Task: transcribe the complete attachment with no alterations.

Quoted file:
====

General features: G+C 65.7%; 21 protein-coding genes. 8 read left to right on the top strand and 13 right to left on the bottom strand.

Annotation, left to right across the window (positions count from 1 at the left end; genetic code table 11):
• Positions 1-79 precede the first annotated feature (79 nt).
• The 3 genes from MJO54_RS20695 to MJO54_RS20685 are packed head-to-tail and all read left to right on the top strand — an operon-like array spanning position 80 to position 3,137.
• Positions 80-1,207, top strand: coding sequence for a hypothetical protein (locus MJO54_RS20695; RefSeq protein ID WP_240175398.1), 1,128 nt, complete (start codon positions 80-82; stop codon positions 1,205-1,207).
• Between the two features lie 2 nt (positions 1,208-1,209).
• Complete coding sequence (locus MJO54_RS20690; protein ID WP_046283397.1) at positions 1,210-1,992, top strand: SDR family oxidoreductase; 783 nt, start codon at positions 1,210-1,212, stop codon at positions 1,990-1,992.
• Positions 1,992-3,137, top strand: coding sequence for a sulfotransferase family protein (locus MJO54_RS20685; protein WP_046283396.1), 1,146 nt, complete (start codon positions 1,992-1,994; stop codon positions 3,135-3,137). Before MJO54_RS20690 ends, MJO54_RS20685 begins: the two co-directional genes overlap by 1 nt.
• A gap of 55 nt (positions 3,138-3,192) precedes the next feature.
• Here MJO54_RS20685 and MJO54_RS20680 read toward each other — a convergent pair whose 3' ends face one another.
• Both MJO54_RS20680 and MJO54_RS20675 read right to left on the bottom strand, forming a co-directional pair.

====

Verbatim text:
General features: G+C 65.7%; 21 protein-coding genes. 8 read left to right on the top strand and 13 right to left on the bottom strand.

Annotation, left to right across the window (positions count from 1 at the left end; genetic code table 11):
• Positions 1-79 precede the first annotated feature (79 nt).
• The 3 genes from MJO54_RS20695 to MJO54_RS20685 are packed head-to-tail and all read left to right on the top strand — an operon-like array spanning position 80 to position 3,137.
• Positions 80-1,207, top strand: coding sequence for a hypothetical protein (locus MJO54_RS20695; RefSeq protein ID WP_240175398.1), 1,128 nt, complete (start codon positions 80-82; stop codon positions 1,205-1,207).
• Between the two features lie 2 nt (positions 1,208-1,209).
• Complete coding sequence (locus MJO54_RS20690; protein ID WP_046283397.1) at positions 1,210-1,992, top strand: SDR family oxidoreductase; 783 nt, start codon at positions 1,210-1,212, stop codon at positions 1,990-1,992.
• Positions 1,992-3,137, top strand: coding sequence for a sulfotransferase family protein (locus MJO54_RS20685; protein WP_046283396.1), 1,146 nt, complete (start codon positions 1,992-1,994; stop codon positions 3,135-3,137). Before MJO54_RS20690 ends, MJO54_RS20685 begins: the two co-directional genes overlap by 1 nt.
• A gap of 55 nt (positions 3,138-3,192) precedes the next feature.
• Here MJO54_RS20685 and MJO54_RS20680 read toward each other — a convergent pair whose 3' ends face one another.
• Both MJO54_RS20680 and MJO54_RS20675 read right to left on the bottom strand, forming a co-directional pair.